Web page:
UK government under pressure to toughen virus restrictions

Two tourist have their photo taken next to a traditional red telephone box in Westminster, London, Monday, March 23, 2020. The British government is e...
Pedestrians walk on Primrose Hill with the skyline of central London as a backdrop in London, Monday, March 23, 2020. The British government is encour...
Pedestrians walk on Primrose Hill with the Post Office Tower as a backdrop in London, Monday, March 23, 2020. The British government is encouraging pe...
A queue of people wait outside Sainsbury's supermarket in front of a Coronavirus information display as National Health Service staff and social care ...

Two tourist have their photo taken next to a traditional red telephone box in Westminster, London, Monday, March 23, 2020. The British government is e...

Pedestrians walk on Primrose Hill with the skyline of central London as a backdrop in London, Monday, March 23, 2020. The British government is encour...

Pedestrians walk on Primrose Hill with the Post Office Tower as a backdrop in London, Monday, March 23, 2020. The British government is encouraging pe...

A queue of people wait outside Sainsbury's supermarket in front of a Coronavirus information display as National Health Service staff and social care ...

LONDON (AP) — The British government warned Monday that it may introduce more draconian measures to slow the spread of the coronavirus if people persist in ignoring social distancing recommendations and crowding public places.

Following a busy weekend at U.K. parks and food markets, there were growing calls for the government to impose tighter restrictions with more rigorous enforcement, including the potential involvement of military personnel.

Officials at Snowdonia National Park in Wales, which had its “busiest visitor weekend in living memory,” has urged the government to be more explicit with its social distancing advice. They said all the main parking lots would be closed and Snowdonia administratorsare “exploring options to close down the most popular mountains and sites if the situation continues.”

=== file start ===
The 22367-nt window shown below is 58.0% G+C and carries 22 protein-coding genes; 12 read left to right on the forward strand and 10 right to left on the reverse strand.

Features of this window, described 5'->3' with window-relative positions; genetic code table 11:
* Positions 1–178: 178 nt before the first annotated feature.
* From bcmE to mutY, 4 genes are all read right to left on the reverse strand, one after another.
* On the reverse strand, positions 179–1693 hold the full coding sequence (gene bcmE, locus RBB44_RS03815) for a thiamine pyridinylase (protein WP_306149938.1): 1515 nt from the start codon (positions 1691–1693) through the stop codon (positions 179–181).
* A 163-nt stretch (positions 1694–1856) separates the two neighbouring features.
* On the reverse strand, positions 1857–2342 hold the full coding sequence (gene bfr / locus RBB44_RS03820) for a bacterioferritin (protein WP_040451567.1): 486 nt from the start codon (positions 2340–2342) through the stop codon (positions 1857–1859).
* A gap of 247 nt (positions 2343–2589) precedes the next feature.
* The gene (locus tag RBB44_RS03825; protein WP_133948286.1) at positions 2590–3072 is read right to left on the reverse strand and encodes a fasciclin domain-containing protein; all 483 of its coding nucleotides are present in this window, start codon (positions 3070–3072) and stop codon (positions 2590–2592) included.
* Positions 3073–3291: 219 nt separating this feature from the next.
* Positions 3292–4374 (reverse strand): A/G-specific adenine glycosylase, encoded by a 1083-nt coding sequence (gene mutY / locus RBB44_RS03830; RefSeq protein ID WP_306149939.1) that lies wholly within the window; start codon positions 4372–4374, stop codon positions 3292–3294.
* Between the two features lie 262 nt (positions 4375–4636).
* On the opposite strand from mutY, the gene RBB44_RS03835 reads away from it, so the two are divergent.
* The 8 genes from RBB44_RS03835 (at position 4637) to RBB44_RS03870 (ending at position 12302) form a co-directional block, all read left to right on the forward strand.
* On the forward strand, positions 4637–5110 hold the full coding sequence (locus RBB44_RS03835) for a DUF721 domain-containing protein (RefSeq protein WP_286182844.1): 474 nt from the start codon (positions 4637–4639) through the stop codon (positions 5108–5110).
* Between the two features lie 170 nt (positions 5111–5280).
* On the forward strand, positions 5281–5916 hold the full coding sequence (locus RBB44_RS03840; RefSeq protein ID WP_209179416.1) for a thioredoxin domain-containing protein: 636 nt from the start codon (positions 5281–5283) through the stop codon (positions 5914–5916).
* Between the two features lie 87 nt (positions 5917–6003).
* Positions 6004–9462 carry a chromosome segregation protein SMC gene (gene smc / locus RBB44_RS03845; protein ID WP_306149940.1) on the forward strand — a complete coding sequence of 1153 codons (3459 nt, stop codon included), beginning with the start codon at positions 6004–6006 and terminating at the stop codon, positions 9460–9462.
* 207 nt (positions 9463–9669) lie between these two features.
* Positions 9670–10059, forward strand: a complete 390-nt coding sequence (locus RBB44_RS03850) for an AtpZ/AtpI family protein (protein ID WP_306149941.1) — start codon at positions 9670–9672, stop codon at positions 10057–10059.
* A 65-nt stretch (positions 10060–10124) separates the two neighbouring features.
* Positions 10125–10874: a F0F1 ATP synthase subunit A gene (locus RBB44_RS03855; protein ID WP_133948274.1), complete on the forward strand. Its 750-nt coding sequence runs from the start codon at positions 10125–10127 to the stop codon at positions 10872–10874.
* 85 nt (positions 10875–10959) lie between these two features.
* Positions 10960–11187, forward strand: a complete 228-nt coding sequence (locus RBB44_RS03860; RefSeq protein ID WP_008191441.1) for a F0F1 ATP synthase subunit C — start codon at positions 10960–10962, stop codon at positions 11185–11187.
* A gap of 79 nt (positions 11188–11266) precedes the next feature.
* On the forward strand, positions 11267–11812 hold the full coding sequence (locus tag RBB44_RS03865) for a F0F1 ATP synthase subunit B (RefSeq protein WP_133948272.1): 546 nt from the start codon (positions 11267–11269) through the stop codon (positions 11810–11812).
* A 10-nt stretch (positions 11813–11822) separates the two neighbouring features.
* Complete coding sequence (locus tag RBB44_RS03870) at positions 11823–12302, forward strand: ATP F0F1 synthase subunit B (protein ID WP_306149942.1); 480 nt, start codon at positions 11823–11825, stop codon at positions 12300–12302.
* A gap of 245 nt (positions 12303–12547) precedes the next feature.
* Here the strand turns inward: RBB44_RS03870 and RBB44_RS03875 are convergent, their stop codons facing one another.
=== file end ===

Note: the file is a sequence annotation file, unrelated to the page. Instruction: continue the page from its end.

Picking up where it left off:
Responding to the visibly high use of parks and the London Underground during the virus pandemic, London Mayor Sadiq Khan implored people ito stay at home unless they “absolutely need to” move about the city.

British Health Secretary Matt Hancock expressed frustration as well. Hancock said the government would consider locking down the country if the public kept disregarding calls to stop mingling in groups. Hancock described those not heeding official recommendations to stay two meters apart from others as “very selfish."

The U.K. had the 10th-highest number of virus cases in the world, 5,903, and the sixth-highest number of virus-related deaths as of Monday, according to tallies from Johns Hopkins University.

New infections are increasing at an exponential rate, raising concern that the country will be on a trajectory like Italy's in a week or two if containment efforts are not successful.

Along with photos of people enjoying the sunny weekend outdoors, images of London Underground trains packed with individuals afraid of losing jobs also are giving the British government pause.

The prime minister’s spokesman, James Slack, said the government was analyzing data on public transit use, foot traffic in stores and park visits to gauge whether people were practicing proper social distancing.

“If that data shows they haven’t stopped. then we will need to take further measures,” Slack said. “We won’t hesitate to do so, and we will do so quickly.”

While Britain has ordered bars and restaurants to close, the government's repeated urging for people only to go out only for essential reasons such as food shopping or to exercise has offered wiggle room to a public unaccustomed to confinement.

With health officials warning that thousands could die if action was not taken immediately, the government's messages have become more dire,and its willingness to entertain a nationwide lockdown like the ones imposed in Spain and Italy more serious.

"This is not the sort of thing that anybody would want to do, but, of course, it is the sort of thing we might have to do in order to protect life,’’ Hancock told Sky News. "If you do go out, you must not get closer than two meters from someone who isn't in your household.’’

Hancock suggested the military would be brought in to help distribute protective equipment to the National Health Service in what he characterized as a "war effort".

"It is a war against this virus,’’ Hancock told the BBC. “The army have been incredibly helpful in getting those logistics so we can get the supplies to protect people on the front line."

Hancock said the equipment was like having "armor" to guard against the virus.